In either case, the operations that you perform on the layers require a set of software functions to be deployed as tools within the application.

Operational layers are often dynamic; they are retrieved from the GIS database and displayed during runtime, for example, each time you pan, zoom, or refresh your map. It is common that operational layers work within a focused range of map scales and resolutions. By contrast, your basemaps may be designed for use at a wider range of map scales. For example, basemaps typically enable you to zoom out to much larger map extents (and smaller map scales).

It's good to identify the range of map scales at which your operational information is displayed and used. In cases where operational information is used across a broad range of map scales, you'll need to plan for display of your operational map at multiple map scales.

Operational layers should have a series of focused tools that you can use to work with their contents, such as application tools to perform focused editing operations or to query and summarize results and observations. These capabilities are included in the application as a series of tools.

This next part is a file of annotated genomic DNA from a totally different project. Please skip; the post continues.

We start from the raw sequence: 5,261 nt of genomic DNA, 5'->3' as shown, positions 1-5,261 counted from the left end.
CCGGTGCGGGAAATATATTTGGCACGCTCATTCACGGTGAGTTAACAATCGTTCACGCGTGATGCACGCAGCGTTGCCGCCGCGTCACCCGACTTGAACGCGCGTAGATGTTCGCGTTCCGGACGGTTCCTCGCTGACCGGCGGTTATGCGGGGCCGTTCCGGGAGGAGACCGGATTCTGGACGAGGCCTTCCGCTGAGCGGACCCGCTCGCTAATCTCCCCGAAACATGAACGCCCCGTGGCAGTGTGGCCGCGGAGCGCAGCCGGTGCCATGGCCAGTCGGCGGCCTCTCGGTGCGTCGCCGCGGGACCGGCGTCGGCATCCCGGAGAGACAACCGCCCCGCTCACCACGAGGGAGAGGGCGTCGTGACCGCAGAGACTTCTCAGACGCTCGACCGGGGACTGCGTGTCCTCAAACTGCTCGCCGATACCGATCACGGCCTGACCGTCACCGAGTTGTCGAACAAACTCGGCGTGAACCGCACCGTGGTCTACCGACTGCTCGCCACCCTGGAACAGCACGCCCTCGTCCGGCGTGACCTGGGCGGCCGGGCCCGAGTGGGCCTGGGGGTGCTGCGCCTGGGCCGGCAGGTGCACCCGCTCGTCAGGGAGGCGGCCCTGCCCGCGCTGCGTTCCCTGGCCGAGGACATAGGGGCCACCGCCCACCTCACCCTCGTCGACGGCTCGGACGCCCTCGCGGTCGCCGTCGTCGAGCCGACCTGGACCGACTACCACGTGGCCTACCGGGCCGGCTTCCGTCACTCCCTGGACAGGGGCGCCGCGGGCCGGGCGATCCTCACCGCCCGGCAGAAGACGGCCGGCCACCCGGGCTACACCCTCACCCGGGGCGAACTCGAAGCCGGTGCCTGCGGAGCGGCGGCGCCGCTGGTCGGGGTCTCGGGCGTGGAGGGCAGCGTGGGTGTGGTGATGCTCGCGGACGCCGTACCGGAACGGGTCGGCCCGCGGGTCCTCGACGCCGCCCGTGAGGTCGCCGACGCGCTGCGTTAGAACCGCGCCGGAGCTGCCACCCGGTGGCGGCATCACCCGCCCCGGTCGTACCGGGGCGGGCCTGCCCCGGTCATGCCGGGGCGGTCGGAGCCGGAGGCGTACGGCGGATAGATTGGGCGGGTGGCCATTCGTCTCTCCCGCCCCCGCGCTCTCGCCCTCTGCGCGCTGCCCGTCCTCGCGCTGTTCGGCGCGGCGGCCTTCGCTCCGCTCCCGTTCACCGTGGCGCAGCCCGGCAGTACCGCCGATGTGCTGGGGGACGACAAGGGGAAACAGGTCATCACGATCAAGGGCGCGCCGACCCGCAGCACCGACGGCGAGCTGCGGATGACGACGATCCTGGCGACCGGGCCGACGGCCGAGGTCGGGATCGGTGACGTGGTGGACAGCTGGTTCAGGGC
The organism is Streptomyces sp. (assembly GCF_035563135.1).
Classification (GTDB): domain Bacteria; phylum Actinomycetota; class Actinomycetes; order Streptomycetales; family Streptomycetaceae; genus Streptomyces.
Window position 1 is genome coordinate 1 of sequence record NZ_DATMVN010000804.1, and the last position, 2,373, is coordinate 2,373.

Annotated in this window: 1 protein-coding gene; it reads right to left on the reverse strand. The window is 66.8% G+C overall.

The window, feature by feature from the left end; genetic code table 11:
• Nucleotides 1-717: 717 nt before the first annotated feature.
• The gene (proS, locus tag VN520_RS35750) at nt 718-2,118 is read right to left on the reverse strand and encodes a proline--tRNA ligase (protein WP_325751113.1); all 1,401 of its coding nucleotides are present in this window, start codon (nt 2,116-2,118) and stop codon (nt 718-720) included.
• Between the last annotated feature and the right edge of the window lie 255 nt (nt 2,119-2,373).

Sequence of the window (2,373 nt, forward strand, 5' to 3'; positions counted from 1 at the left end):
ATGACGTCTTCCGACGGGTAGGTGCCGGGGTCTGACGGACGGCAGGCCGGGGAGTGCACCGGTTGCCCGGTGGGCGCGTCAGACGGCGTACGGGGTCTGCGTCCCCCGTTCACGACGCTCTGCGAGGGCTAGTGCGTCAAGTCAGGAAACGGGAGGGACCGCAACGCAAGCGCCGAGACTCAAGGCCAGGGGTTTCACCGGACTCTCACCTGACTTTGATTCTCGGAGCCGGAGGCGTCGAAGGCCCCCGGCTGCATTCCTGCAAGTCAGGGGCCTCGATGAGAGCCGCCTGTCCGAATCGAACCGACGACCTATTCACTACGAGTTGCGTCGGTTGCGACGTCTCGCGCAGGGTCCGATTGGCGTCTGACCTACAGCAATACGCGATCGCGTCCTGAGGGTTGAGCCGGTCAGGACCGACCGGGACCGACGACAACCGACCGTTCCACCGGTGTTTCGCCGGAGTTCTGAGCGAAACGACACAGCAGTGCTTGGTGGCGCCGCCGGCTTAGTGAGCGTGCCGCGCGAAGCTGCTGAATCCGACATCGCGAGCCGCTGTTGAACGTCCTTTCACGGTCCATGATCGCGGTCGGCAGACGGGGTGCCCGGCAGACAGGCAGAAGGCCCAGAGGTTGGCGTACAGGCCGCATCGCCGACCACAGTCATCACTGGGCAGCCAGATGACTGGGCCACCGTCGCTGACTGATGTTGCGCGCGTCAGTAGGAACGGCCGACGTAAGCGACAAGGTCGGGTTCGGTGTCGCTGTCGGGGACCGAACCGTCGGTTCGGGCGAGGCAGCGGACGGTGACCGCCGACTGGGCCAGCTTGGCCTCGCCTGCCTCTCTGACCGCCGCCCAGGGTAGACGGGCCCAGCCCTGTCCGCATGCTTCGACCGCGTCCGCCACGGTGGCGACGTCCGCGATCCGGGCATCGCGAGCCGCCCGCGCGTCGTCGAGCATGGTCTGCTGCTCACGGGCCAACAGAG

Some operational layers are produced as the result of GIS modeling and analytic operators. In these situations, a task framework is used to provide access to modeling operations hosted on an ArcGIS Server that can compute and serve the model results as operational layers.

In addition, working with results requires a set of tools for interacting with the derived information to visualize, interpret, analyze, compare, and report on conclusions.

It is also worth noting that some of the same datasets that are used in your GIS basemap will also frequently be used as data sources for operational layers in your Web map applications.

For more information about building and serving operational layers, see Building dynamic map layers (operational layers).

4. Tasks and tools in the GIS application

GIS tools and tasks